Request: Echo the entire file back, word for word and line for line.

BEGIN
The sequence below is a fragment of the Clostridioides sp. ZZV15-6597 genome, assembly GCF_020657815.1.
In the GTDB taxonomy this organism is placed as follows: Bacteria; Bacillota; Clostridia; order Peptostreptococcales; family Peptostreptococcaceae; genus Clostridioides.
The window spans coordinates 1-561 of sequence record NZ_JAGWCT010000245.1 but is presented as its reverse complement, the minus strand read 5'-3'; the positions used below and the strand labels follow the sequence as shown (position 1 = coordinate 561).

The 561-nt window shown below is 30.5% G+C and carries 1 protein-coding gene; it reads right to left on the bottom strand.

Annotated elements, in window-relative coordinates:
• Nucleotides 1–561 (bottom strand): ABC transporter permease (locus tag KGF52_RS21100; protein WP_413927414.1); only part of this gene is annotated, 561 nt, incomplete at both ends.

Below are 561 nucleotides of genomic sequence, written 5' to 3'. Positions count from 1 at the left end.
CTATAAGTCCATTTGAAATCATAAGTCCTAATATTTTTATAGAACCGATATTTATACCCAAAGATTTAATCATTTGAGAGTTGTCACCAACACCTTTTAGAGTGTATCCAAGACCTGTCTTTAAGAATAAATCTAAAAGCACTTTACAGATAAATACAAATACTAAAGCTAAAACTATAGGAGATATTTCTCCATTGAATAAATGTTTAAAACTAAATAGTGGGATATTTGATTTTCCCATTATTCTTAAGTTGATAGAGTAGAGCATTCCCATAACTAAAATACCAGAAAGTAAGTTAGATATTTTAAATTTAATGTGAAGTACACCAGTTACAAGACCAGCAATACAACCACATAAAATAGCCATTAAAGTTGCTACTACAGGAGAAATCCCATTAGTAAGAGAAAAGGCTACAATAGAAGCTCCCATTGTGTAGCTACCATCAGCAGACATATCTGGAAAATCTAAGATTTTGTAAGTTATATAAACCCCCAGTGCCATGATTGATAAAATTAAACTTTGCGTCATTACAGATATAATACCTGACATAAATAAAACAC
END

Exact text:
The sequence below is a fragment of the Clostridioides sp. ZZV15-6597 genome, assembly GCF_020657815.1.
In the GTDB taxonomy this organism is placed as follows: Bacteria; Bacillota; Clostridia; order Peptostreptococcales; family Peptostreptococcaceae; genus Clostridioides.
The window spans coordinates 1-561 of sequence record NZ_JAGWCT010000245.1 but is presented as its reverse complement, the minus strand read 5'-3'; the positions used below and the strand labels follow the sequence as shown (position 1 = coordinate 561).

The 561-nt window shown below is 30.5% G+C and carries 1 protein-coding gene; it reads right to left on the bottom strand.

Annotated elements, in window-relative coordinates:
• Nucleotides 1–561 (bottom strand): ABC transporter permease (locus tag KGF52_RS21100; protein WP_413927414.1); only part of this gene is annotated, 561 nt, incomplete at both ends.

Below are 561 nucleotides of genomic sequence, written 5' to 3'. Positions count from 1 at the left end.
CTATAAGTCCATTTGAAATCATAAGTCCTAATATTTTTATAGAACCGATATTTATACCCAAAGATTTAATCATTTGAGAGTTGTCACCAACACCTTTTAGAGTGTATCCAAGACCTGTCTTTAAGAATAAATCTAAAAGCACTTTACAGATAAATACAAATACTAAAGCTAAAACTATAGGAGATATTTCTCCATTGAATAAATGTTTAAAACTAAATAGTGGGATATTTGATTTTCCCATTATTCTTAAGTTGATAGAGTAGAGCATTCCCATAACTAAAATACCAGAAAGTAAGTTAGATATTTTAAATTTAATGTGAAGTACACCAGTTACAAGACCAGCAATACAACCACATAAAATAGCCATTAAAGTTGCTACTACAGGAGAAATCCCATTAGTAAGAGAAAAGGCTACAATAGAAGCTCCCATTGTGTAGCTACCATCAGCAGACATATCTGGAAAATCTAAGATTTTGTAAGTTATATAAACCCCCAGTGCCATGATTGATAAAATTAAACTTTGCGTCATTACAGATATAATACCTGACATAAATAAAACAC